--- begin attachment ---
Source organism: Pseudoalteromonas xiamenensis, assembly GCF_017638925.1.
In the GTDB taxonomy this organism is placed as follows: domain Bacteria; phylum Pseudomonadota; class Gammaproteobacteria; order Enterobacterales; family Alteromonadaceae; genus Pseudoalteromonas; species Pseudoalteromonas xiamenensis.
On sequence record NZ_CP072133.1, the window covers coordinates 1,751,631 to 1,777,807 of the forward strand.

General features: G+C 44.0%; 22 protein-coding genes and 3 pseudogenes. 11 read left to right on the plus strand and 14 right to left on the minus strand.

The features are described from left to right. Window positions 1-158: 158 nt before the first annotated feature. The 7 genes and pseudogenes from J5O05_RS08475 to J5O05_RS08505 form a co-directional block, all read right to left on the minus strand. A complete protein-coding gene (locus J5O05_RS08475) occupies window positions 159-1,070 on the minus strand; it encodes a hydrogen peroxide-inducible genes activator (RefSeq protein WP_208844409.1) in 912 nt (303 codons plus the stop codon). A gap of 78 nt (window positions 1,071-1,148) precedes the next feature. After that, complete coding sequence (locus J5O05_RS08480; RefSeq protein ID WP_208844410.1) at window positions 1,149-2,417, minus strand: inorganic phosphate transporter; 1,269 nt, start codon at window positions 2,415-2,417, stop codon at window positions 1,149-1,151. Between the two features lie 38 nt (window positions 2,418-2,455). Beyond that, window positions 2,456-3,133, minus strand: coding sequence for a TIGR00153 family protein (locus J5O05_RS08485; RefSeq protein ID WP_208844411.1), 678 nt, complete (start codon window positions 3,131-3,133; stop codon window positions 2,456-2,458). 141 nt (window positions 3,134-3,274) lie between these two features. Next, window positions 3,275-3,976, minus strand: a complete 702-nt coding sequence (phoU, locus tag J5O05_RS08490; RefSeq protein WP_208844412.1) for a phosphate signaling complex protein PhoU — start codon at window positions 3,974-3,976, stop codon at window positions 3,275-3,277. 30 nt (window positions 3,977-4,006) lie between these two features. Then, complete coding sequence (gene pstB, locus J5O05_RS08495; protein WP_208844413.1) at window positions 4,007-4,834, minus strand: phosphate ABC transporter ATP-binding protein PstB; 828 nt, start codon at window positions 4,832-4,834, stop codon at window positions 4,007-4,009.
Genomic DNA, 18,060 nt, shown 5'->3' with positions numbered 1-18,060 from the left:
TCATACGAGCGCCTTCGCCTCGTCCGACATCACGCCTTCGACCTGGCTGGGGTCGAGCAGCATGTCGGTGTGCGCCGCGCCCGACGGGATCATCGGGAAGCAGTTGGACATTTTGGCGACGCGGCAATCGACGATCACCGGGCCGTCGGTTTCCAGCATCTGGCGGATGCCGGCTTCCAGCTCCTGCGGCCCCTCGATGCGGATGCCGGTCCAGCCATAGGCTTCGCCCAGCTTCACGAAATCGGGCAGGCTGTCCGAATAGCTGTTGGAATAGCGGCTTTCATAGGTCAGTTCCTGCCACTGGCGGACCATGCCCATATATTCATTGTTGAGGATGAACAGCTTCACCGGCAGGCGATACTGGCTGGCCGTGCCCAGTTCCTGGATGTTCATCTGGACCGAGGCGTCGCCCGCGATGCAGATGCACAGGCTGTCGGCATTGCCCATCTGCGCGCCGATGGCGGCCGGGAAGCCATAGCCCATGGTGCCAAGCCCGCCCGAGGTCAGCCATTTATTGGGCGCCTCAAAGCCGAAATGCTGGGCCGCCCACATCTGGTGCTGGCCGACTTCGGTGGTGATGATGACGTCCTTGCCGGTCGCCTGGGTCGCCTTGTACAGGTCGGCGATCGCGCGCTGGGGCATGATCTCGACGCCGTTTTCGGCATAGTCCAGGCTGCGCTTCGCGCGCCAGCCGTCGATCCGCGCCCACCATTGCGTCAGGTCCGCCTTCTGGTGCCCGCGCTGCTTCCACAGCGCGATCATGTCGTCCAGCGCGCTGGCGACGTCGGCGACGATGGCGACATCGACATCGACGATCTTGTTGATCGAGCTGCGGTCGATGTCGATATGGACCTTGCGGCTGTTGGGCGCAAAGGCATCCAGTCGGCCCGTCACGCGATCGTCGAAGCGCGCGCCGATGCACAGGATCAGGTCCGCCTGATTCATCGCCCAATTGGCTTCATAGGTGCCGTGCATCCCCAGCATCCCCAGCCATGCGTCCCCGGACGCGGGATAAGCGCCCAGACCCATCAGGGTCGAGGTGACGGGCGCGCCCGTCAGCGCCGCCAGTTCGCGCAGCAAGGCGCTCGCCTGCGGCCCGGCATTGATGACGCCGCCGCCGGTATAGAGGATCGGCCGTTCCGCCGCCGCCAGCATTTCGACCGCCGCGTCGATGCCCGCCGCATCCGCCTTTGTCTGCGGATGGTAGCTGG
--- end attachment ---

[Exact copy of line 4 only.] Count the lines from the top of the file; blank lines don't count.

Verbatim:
General features: G+C 44.0%; 22 protein-coding genes and 3 pseudogenes. 11 read left to right on the plus strand and 14 right to left on the minus strand.